Planting Tips – How to Grow Your Best Garden Yet!
I love this time of year because I simply LOVE outdoor living! Grilling, patio sitting, late night outdoor cocktails – it’s the fun and easy days of spring and summer. Live your outdoor life to the fullest with a visually appealing and veggie-producing garden right in your very own backyard!
First things first: talk to the professionals
Every area has its own quirks and specifics as it relates to gardening. Whether it’s a type of soil or weather patterns, talking to your local gardening shop is a must do when planning your garden. Bring pictures of your yard, know which side gets morning or afternoon sun, and ask questions! Some gardening shops provide at-home consultations where a landscaping professional will come to your home and offer advice and tips on what to grow and what not to grow. Another great resource for plant knowledge is your neighbors! If you have any neighbors with an obvious green thumb, chat them up for advice to see what works best in their yard. As someone with the same climate and gardening environment as yours, neighbors can be a wealth of information on what works and what doesn’t in your neighborhood!
Animal resistant plants and sprays
If you live in a wooded area like I do, you probably love seeing deer, bunnies and all types of creatures roaming around your backyard. While they are adorable, I can promise you won’t enjoy it when they eat the plants you have worked so hard to maintain! Here are a few products that can help make plants deer resistant:
- Spray: This liquid fence spray from Home Depot has worked very well for me. It has a very distinct odor that keeps away curious creatures, and it doesn’t harm animals if they do ingest it!
- Cages: Growing tomatoes? Keep animals away with this plant cage from Agricultural Solutions. While it’s not the most attractive, you won’t care when you are eating fresh veggies from your own backyard!
- Plant Types: There are certain types of plants/flowers that deer and bunnies are not attracted to. Specifically, marigolds, snapdragons, and daffodils to name a few. In terms of vegetables, any vegetables that have an odor such as onions, garlic, leeks and herbs such as mint, chives, and dill will deter animals.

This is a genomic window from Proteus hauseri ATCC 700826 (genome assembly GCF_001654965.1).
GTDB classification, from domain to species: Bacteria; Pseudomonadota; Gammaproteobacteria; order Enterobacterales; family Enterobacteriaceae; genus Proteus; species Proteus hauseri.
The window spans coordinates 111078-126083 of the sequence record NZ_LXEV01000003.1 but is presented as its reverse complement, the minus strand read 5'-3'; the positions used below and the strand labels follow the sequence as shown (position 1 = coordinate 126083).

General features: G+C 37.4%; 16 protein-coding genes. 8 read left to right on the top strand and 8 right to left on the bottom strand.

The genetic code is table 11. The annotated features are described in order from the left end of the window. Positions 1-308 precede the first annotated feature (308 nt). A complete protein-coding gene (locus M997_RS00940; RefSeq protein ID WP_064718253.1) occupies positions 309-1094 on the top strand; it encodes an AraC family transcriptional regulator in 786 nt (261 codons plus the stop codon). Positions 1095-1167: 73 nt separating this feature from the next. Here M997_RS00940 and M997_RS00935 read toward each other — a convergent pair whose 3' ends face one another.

Sun vs shade
When shopping for plants, you’ll notice that they are tagged with “Full Sun, Partial Sun, Partial Shade.” These labels can be confusing, so I’ve broken it down for you:
- Full sun is 6 or more hours of direct sunlight a day
- Partial sun or partial shade is 4 to 6 hours of direct sunlight a day
- Full shade is less than 4 hours of direct sunlight a day
Pro Tip: Spend a day noticing the sun patterns in your yard. Note which areas get sun or shade and diagram your yard to designate which types of plants require sun or shade!
Watering is one of the most important aspects to growing a successful garden. Here are some general tips to make sure your plants don’t go thirsty!
- The best way to tell if a plant needs water is if it looks wilted or if the soil is dry to the touch.
- Water your vegetables 2-3 times a week, sometimes more if the weather is extremely hot.
- If you live in a hot climate, watering 2x a day might be necessary. If you go out of town on summer vacation, make sure someone is watering your plants every day or you will come home to a sad looking garden.
- Consider irrigation – both sprinklers and drip irrigation. Drip irrigation is the hose that runs throughout your plant beds and leaks water into the beds. Get several quotes before committing to an irrigation installation.
- If you can’t swing irrigation costs this season (depending on the size of your yard, irrigation will run you thousands of dollars), try one of these sprinkler attachments that hook up to a hose:
Biggest takeaway: In our culture of immediate results, we want to see a perfect garden grow in a matter of days! Unfortunately, garden and lawn care is trial and error and it may take years for you to perfect your garden. You may do everything right but for some reason, certain types of plants may not grow in your yard. Gather information before planting, go through one season, and take notes of what grows and what doesn’t. Then sit back and enjoy the results of your hard work!
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